Balb/c ByJ mice (Scripps Clinic and Research Foundation Vivarium, La Jolla, Calif.) were immunized intraperitoneally (i.p.) with 50 ug of polyacrylamide-HDL as immunogen in complete Freund's adjuvant (CFA) and 500 units of interferon-gamma followed by a second and third immunization, each about three weeks apart, in incomplete Freund's adjuvant (IFA) without interferon. About nine months after the last adjuvant-containing immunization, the mice received a boost of 50 ug of native HDL intravenously (i.v.) in normal saline 4 days prior to fusion and a second similar perfusion boost one day later.
The animals so treated were sacrificed and the spleen of each mouse was harvested. A spleen cell suspension was then prepared. Spleen cells were then extracted from the spleen cell suspension by centrifugation for about 10 minutes at 1000 r.p.m., at 23 degrees C. Following removal of supernatant, the cell pellet was resuspended in 5 ml cold NH4 Cl lysing buffer, and was incubated for about 10 minutes.
To the lysed cell suspension were admixed 10 ml Dulbecco's Modified Eagle Medium (DMEM) (GIBCO) and HEPES [4-(2-hydroxyethyl)-1-piperidineethanesulfonic acid] buffer, and that admixture was centrifuged for about 10 minutes at 1000 r.p.m. at 23 degrees C.
The supernatant was decanted, the pellet was resuspended in 15 ml of DMEM and HEPES, and was centrifuged for about 10 minutes at 1000 r.p.m. at 23 degrees C. The above procedure was repeated.
The pellet was then resuspended in 5 ml DMEM and HEPES. An aliquot of the spleen cell suspension was then removed for counting. Fusions were accomplished in the following manner using the nonsecreting mouse myeloma cell line P3X63Ag8.653.1, a subclone of line P3x63Ag 8.653 (ATCC 1580). Using a myeloma to spleen cell ratio of about 1 to 10 or about 1 to 5, a sufficient quantity of myeloma cells were centrifuged into a pellet, washed twice in 15 ml DMEM and HEPES, and centrifuged for 10 minutes at 1000 r.p.m. at 23 degrees C.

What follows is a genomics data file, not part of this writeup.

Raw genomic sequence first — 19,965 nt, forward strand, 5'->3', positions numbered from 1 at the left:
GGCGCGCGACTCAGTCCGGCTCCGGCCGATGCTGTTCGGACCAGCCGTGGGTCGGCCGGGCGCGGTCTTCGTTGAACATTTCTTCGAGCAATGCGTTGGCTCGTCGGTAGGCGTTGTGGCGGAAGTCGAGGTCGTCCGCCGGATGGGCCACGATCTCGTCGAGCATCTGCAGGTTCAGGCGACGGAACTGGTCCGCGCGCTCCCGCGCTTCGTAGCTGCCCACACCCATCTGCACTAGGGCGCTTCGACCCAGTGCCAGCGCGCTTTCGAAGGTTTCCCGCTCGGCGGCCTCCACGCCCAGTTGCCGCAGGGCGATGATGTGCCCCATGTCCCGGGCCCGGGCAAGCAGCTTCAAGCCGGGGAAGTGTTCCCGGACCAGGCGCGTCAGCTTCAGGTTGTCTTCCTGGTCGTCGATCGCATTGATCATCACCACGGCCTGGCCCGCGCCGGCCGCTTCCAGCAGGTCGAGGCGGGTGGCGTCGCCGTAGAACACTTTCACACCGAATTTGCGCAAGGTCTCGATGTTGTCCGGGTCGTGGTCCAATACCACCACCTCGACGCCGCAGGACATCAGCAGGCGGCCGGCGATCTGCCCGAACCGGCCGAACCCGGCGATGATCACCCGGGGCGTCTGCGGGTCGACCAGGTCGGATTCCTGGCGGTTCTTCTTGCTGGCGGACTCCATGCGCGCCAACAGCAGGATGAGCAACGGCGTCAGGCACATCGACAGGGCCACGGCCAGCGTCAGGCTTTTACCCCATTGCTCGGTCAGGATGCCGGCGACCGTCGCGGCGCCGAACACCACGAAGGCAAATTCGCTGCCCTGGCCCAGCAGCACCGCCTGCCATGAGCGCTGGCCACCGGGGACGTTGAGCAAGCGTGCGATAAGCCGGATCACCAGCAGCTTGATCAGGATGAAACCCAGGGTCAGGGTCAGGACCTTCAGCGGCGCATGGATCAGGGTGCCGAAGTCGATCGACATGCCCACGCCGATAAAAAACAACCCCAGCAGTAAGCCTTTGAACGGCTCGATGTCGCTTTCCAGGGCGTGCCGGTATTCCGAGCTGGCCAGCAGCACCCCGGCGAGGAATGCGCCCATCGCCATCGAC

Spleen cells and myeloma cells were combined in round bottom 15 ml tubes. The cell mixture was centrifuged for 10 minutes at 1000 r.p.m. at 23 degrees C., and the supernatant was removed by aspiration. Thereafter, 200 ul of 50 percent (weight per volume) aqueous polyethylene glycol 4000 molecular weight (PEG; ATCC Baltimore, Md.) at about 37 degrees C. were admixed using a 1 ml pipette with vigorous stirring to disrupt the pellet, and the cells were gently mixed for between 15 and 30 seconds. The cell mixture was centrifuged 4 minutes at 700 r.p.m.
At about 8 minutes from the time of adding the PEG, 5 ml of DMEM plus HEPES buffer were admixed slowly to the pellet, without disturbing the cells. After 1 minute, the resulting admixture was broken up with a 1 ml pipette, and was incubated for an additional 4 minutes. This mixture was centrifuged for 7 minutes at 1000 r.p.m. The supernatant was decanted, 5 ml of HT (hypoxanthine/thymidine) medium were slowly admixed to the pellet, and the admixture was maintained undisturbed for 5 minutes. The pellet was then broken into large chunks, and the final cell suspension was placed into T75 flasks (2.5 ml per flask) into which 7.5 ml HT medium had been placed previously. The resulting cell suspension was incubated at 37 degrees C. to grow the fused cells. After 245 hours, 10 ml of HT medium were admixed to the flasks, followed 6 hours later by admixture of 0.3 ml of 0.04 mM aminopterin. 48 hours after fusion, 10 ml of HAT (hypoxanthine/aminopterin/thymidine) medium were admixed to the flasks.